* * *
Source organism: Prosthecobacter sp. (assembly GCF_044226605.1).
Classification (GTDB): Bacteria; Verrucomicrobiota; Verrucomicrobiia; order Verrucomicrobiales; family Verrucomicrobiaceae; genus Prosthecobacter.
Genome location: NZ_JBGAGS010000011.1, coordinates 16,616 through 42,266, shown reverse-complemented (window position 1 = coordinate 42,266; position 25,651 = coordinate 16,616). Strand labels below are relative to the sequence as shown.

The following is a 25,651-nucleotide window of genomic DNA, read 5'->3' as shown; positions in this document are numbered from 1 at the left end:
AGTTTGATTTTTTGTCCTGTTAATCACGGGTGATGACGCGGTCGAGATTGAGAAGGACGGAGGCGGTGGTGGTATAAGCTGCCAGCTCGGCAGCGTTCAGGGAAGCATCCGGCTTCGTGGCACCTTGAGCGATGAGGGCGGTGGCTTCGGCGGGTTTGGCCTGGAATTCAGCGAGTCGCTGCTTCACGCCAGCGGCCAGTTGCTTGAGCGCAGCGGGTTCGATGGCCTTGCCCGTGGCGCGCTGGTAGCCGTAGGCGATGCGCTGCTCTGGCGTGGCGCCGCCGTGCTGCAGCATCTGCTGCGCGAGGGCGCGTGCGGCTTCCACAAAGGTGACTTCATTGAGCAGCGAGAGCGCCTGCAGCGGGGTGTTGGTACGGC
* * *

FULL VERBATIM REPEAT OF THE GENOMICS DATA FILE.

Source organism: Prosthecobacter sp. (assembly GCF_044226605.1).
Classification (GTDB): Bacteria; Verrucomicrobiota; Verrucomicrobiia; order Verrucomicrobiales; family Verrucomicrobiaceae; genus Prosthecobacter.
Genome location: NZ_JBGAGS010000011.1, coordinates 16,616 through 42,266, shown reverse-complemented (window position 1 = coordinate 42,266; position 25,651 = coordinate 16,616). Strand labels below are relative to the sequence as shown.

The following is a 25,651-nucleotide window of genomic DNA, read 5'->3' as shown; positions in this document are numbered from 1 at the left end:
AGTTTGATTTTTTGTCCTGTTAATCACGGGTGATGACGCGGTCGAGATTGAGAAGGACGGAGGCGGTGGTGGTATAAGCTGCCAGCTCGGCAGCGTTCAGGGAAGCATCCGGCTTCGTGGCACCTTGAGCGATGAGGGCGGTGGCTTCGGCGGGTTTGGCCTGGAATTCAGCGAGTCGCTGCTTCACGCCAGCGGCCAGTTGCTTGAGCGCAGCGGGTTCGATGGCCTTGCCCGTGGCGCGCTGGTAGCCGTAGGCGATGCGCTGCTCTGGCGTGGCGCCGCCGTGCTGCAGCATCTGCTGCGCGAGGGCGCGTGCGGCTTCCACAAAGGTGACTTCATTGAGCAGCGAGAGCGCCTGCAGCGGGGTGTTGGTACGGC